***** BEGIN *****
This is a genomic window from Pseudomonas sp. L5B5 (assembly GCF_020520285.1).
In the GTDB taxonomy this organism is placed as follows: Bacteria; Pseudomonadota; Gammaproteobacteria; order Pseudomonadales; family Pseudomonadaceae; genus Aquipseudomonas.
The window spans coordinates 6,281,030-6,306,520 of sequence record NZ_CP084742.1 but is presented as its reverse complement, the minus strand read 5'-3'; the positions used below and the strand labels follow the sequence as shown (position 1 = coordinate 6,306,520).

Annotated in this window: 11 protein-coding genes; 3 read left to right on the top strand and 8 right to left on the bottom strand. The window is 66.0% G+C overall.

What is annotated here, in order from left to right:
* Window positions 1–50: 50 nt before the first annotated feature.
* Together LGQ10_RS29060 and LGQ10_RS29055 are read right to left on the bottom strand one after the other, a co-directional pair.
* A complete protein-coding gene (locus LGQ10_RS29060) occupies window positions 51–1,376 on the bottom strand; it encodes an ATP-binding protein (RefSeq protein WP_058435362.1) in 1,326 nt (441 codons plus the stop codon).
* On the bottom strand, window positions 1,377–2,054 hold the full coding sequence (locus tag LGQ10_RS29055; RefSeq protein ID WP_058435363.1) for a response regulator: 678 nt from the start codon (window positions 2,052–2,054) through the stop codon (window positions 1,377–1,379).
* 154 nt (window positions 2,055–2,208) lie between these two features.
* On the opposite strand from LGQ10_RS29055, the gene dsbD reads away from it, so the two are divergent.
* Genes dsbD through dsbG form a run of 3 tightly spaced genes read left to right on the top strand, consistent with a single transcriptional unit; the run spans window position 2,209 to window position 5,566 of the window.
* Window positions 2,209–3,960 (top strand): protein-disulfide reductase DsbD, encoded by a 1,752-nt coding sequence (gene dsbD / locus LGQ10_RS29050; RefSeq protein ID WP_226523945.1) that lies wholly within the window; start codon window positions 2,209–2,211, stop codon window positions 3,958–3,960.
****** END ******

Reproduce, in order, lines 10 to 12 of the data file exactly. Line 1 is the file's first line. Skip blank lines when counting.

* 154 nt (window positions 2,055–2,208) lie between these two features.
* On the opposite strand from LGQ10_RS29055, the gene dsbD reads away from it, so the two are divergent.
* Genes dsbD through dsbG form a run of 3 tightly spaced genes read left to right on the top strand, consistent with a single transcriptional unit; the run spans window position 2,209 to window position 5,566 of the window.